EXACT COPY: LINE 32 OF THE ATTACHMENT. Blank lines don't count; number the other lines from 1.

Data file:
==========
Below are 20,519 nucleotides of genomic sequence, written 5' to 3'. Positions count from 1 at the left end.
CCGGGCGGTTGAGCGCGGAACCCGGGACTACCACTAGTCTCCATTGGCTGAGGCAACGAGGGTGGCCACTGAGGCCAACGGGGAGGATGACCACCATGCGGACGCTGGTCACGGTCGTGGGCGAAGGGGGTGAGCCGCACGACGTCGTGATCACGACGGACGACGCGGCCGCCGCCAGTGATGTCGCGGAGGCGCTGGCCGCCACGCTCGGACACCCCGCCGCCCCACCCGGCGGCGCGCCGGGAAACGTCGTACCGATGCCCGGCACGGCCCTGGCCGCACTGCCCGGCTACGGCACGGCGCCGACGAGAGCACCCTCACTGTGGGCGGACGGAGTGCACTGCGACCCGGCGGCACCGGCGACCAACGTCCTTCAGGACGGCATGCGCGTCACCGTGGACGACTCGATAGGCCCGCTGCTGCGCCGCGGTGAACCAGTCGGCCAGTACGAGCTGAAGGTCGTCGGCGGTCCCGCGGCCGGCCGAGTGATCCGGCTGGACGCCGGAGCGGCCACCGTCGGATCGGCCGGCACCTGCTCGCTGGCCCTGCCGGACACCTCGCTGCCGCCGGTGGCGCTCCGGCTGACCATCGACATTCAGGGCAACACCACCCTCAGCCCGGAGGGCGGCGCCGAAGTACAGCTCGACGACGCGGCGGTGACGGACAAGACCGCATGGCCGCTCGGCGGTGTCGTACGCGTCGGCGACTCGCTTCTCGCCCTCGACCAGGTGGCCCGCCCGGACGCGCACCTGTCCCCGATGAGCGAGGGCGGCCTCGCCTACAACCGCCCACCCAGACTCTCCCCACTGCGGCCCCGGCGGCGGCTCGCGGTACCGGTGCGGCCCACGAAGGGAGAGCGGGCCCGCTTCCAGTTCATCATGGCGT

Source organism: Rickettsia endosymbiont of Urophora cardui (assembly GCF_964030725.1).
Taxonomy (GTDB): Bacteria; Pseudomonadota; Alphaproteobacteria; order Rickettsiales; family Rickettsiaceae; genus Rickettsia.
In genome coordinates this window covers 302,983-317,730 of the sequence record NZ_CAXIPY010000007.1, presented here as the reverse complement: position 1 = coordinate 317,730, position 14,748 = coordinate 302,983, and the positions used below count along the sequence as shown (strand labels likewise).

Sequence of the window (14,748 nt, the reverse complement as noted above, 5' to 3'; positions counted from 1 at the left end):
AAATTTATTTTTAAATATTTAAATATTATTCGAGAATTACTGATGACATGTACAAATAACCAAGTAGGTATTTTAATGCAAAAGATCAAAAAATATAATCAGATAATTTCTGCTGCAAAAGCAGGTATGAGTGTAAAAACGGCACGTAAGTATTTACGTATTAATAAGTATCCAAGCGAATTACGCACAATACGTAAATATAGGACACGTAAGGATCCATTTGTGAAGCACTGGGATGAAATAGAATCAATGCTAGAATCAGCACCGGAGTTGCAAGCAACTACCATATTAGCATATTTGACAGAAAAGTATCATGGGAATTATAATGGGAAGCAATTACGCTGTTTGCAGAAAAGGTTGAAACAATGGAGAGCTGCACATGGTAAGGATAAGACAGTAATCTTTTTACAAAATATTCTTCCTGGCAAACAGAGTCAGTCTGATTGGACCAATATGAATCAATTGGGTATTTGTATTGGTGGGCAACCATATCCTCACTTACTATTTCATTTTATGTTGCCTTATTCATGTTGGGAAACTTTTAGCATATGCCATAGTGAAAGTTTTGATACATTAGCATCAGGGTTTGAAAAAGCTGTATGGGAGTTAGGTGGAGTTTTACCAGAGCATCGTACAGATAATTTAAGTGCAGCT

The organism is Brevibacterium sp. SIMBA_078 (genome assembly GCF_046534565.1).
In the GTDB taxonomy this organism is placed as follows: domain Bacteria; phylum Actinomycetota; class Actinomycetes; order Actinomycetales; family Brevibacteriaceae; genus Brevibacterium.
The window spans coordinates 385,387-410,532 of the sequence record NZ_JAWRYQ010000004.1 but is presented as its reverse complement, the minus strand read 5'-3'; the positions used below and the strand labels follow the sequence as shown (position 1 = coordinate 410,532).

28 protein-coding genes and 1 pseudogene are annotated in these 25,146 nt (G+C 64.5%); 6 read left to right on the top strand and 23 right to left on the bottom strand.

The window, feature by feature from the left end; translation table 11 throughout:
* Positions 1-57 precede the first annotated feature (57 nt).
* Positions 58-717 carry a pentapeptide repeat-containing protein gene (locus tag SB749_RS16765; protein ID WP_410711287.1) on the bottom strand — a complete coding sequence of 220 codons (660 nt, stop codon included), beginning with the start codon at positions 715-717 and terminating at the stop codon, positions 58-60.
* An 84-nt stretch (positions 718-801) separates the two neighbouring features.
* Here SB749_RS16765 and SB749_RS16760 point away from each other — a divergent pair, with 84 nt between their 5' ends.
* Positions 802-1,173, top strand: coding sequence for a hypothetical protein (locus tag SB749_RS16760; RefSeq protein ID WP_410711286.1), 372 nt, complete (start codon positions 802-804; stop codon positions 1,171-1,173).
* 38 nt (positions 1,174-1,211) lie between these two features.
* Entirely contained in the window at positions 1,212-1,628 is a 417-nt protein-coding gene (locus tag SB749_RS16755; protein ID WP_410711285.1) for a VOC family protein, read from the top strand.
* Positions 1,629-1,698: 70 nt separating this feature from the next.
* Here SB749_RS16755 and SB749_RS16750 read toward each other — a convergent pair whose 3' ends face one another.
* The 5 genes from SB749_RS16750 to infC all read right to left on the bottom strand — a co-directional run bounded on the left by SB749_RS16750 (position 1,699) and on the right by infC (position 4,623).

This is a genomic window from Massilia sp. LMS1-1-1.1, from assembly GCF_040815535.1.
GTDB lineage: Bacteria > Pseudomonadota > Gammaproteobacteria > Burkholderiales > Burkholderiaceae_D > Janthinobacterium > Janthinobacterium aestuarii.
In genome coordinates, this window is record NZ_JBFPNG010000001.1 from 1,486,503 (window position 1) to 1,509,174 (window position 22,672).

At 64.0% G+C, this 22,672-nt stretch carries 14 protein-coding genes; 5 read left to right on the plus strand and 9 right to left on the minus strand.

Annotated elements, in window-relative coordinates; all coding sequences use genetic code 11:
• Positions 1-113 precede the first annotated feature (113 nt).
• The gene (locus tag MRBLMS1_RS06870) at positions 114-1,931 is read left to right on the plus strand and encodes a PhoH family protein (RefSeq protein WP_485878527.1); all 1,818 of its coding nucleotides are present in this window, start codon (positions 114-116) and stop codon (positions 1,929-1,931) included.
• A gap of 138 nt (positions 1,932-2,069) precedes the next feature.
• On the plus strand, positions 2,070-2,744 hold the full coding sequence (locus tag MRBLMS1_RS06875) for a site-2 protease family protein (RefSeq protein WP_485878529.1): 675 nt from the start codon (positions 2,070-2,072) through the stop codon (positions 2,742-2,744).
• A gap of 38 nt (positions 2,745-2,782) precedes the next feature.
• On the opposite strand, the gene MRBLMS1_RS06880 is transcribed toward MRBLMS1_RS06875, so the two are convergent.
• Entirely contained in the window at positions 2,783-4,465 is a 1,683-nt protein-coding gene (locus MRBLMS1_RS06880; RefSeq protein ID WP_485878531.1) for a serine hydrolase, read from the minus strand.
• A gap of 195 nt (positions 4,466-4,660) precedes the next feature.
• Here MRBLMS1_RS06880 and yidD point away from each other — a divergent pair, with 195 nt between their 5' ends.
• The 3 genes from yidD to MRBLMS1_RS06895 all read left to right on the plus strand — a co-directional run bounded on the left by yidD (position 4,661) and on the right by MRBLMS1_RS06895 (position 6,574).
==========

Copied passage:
• A gap of 38 nt (positions 2,745-2,782) precedes the next feature.